Here is a little information about Ojuelos, Jalisco.
ASU Magazine’s latest issue featured an article, “On Their Way to the Top: Young Alumni Showcase Talent, Promise“. The article highlighted Laura Libman as one of the talented alumni.
Here is a map of Jalisco and its location in Mexico. It will help you orient yourself on where our current projects are.
The communities of El Reparo and Tamaliagua are located near Sayula, Jalisco . On the Google Earth satellite map below, you will see Sayula. These two communities are in near the mountains next to Sayula
Our next set of communities will be near Ojuelos, Jalisco, the red area on the map. The Google Earth image below shows the town of Ojuelos. The next launch will be in the villages outside of the town, near the mountains.
Our next project will be launched in the communities near Ojuelos, Jalisco. Laura will be visiting those communities on May 7th and 8th to conduct a needs assessment in the area. During her visit, she will hold village meetings to elect the new promotoras and visit with municipal officials to arrange for continuing resources. You can keep up on the progress by viewing her daily reports in our Notes from the Field section.
The Thunderbird on-campus newspaper published an interview with Laura Libman, as part of an article on the field study conducted by Tia, CHOICE Humanitarian, and Thunderbird International Development students on the effects of development on cross-border immigration.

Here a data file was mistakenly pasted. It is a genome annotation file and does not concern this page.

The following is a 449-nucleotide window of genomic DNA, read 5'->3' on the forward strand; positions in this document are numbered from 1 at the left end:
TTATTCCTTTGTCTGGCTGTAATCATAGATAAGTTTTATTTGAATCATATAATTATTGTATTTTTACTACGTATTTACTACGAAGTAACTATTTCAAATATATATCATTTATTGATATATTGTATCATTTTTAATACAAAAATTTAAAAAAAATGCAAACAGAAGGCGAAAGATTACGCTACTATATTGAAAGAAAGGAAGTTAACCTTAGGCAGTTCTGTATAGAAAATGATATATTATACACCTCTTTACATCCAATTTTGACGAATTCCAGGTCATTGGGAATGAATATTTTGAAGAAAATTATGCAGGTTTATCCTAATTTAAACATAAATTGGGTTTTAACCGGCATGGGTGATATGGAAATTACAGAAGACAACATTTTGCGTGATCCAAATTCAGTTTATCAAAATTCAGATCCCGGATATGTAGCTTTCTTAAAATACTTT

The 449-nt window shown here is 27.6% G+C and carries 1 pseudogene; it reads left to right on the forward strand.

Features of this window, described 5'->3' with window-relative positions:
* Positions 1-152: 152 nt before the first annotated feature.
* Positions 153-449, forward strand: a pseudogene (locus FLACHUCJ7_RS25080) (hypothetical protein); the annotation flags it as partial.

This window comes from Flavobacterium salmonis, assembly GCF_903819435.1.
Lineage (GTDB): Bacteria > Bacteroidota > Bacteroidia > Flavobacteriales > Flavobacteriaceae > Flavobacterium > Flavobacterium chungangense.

The raw data resulting from the study was astounding! Four times the rate of immigration was seen in villages that have no outside non-proft development programs, as opposed to communities receiving sustainable development assistance.
The graduate students surveyed only communities in the same microregion, with nearly parallel population sizes, geography and agriculture. In addition to quantitative data questions on frequency of migration, the students asked qualitative questions too. One of the most telling questions polled what would it take for a family to stop migrating to the U.S. or for those who had already curtailed migration, what made them stop.
The answers revealed that people would continue to migrate as long as necessities such as adequate food, access to health care, and primary education could not be obtained. Those who had stopped migrating said that they had no more need to do so, because with NGO assistance, they were able to produce more food, build a school, and had access to healthcare.